• B01D46/00Filters, i.e. particle separators or filtering processes specially modified for separating dispersed particles from gases or vapours
    • B01D46/24Particle separators, e.g. dust precipitators, using rigid hollow filter bodies
    • B01D46/2403Particle separators, e.g. dust precipitators, using rigid hollow filter bodies characterised by the physical shape or structure of the filtering element
    • B01D46/2418Honeycomb filters
    • B01D46/2425Honeycomb filters characterized by parameters related to the physical properties of the honeycomb structure material, e.g. modulus of rupture, porosity
    • B01D46/2429Honeycomb filters characterized by parameters related to the physical properties of the honeycomb structure material, e.g. modulus of rupture, porosity of the honeycomb walls or cells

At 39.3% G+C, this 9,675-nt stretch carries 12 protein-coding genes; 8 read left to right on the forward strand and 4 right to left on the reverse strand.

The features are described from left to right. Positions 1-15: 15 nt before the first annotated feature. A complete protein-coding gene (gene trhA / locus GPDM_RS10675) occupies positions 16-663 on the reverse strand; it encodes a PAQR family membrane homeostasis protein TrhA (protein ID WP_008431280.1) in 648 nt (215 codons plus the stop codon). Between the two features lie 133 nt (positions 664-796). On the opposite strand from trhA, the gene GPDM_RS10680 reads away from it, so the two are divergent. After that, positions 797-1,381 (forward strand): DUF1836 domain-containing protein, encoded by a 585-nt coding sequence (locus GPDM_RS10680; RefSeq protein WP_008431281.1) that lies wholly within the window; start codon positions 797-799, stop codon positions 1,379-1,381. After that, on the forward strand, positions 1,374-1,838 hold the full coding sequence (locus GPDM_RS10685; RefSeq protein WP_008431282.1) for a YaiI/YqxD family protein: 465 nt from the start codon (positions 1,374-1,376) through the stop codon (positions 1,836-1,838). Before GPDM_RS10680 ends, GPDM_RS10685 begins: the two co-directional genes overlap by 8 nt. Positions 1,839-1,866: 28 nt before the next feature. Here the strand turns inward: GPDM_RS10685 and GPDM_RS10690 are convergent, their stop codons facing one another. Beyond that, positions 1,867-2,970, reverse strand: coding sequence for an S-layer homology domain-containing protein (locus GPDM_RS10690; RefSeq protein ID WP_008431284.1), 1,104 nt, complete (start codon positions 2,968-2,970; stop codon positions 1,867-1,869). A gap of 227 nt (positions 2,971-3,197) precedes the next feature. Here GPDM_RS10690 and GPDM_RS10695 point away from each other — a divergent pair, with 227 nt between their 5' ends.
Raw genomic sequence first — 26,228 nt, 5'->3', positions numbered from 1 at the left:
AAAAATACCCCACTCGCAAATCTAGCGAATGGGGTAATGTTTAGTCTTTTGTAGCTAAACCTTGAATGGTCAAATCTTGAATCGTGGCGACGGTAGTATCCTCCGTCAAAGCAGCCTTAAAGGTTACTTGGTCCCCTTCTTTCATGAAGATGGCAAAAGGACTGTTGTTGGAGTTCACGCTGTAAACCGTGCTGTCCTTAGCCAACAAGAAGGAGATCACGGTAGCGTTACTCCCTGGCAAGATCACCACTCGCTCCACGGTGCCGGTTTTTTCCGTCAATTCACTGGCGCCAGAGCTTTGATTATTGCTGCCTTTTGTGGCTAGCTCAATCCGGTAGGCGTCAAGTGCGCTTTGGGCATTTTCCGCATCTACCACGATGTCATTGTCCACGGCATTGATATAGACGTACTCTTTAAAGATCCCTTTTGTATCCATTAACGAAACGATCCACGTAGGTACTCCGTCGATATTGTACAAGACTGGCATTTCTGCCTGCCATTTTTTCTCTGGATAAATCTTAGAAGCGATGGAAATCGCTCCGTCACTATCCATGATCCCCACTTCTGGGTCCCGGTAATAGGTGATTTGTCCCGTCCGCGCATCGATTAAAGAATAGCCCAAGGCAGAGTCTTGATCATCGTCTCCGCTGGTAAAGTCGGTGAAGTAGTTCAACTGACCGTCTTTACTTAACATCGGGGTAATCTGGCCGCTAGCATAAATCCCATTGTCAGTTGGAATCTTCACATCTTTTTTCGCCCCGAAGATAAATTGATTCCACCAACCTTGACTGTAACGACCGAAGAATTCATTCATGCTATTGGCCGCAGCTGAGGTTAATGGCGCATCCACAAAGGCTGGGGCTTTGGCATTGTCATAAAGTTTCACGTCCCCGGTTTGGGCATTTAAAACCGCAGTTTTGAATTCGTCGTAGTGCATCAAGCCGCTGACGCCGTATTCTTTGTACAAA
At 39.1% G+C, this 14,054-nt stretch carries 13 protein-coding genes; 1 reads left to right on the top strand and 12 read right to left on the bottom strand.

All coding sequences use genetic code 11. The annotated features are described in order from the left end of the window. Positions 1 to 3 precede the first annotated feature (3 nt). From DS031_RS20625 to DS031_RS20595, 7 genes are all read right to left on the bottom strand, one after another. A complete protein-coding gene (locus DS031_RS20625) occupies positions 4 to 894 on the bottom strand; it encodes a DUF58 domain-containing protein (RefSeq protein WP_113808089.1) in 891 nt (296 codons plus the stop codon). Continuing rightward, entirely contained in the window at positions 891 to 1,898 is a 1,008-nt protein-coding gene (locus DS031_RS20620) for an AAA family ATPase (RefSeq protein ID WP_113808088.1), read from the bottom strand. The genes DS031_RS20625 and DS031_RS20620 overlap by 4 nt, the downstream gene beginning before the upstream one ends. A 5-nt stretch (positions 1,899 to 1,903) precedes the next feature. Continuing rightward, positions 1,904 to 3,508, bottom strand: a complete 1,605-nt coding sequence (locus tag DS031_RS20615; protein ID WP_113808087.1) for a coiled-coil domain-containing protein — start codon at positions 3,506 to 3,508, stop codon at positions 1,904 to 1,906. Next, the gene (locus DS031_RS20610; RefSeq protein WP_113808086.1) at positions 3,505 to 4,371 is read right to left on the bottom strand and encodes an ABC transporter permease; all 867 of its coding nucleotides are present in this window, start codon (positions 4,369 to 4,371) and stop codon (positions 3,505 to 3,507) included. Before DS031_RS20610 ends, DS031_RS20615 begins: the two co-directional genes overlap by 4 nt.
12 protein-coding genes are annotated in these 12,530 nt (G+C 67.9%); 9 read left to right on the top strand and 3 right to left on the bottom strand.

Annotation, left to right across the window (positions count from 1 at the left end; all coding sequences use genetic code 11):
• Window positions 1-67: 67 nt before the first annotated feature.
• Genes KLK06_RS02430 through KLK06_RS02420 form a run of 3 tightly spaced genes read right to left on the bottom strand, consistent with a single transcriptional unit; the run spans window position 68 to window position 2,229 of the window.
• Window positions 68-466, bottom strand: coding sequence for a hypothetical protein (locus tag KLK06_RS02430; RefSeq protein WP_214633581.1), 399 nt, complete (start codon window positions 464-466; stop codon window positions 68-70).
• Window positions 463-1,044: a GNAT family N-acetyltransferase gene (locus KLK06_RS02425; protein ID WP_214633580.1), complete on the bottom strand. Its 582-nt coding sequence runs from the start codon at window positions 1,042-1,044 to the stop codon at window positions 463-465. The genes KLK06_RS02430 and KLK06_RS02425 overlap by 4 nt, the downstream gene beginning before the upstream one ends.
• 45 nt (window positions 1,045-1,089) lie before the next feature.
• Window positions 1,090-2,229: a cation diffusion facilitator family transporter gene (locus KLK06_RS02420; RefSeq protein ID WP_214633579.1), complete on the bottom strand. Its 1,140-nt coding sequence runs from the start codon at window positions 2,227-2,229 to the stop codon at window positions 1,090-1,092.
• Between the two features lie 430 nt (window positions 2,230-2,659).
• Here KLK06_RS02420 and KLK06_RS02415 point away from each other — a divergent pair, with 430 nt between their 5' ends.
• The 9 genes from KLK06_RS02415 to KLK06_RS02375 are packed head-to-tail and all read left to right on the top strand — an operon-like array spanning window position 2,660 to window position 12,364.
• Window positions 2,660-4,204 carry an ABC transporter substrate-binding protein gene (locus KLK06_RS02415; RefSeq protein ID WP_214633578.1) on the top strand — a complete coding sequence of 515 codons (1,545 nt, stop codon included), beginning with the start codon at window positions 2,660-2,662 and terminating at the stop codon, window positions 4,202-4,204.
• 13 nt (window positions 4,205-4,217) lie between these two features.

• BPERFORMING OPERATIONS; TRANSPORTING
    • B01PHYSICAL OR CHEMICAL PROCESSES OR APPARATUS IN GENERAL
    • B01DSEPARATION
    • B01D46/00Filters, i.e. particle separators or filtering processes specially modified for separating dispersed particles from gases or vapours
    • B01D46/24Particle separators, e.g. dust precipitators, using rigid hollow filter bodies
    • B01D46/2403Particle separators, e.g. dust precipitators, using rigid hollow filter bodies characterised by the physical shape or structure of the filtering element
    • B01D46/2418Honeycomb filters
    • B01D46/2451Honeycomb filters characterized by the geometrical structure, shape, pattern or configuration or parameters related to the geometry of the structure, e.g. thickness, cell density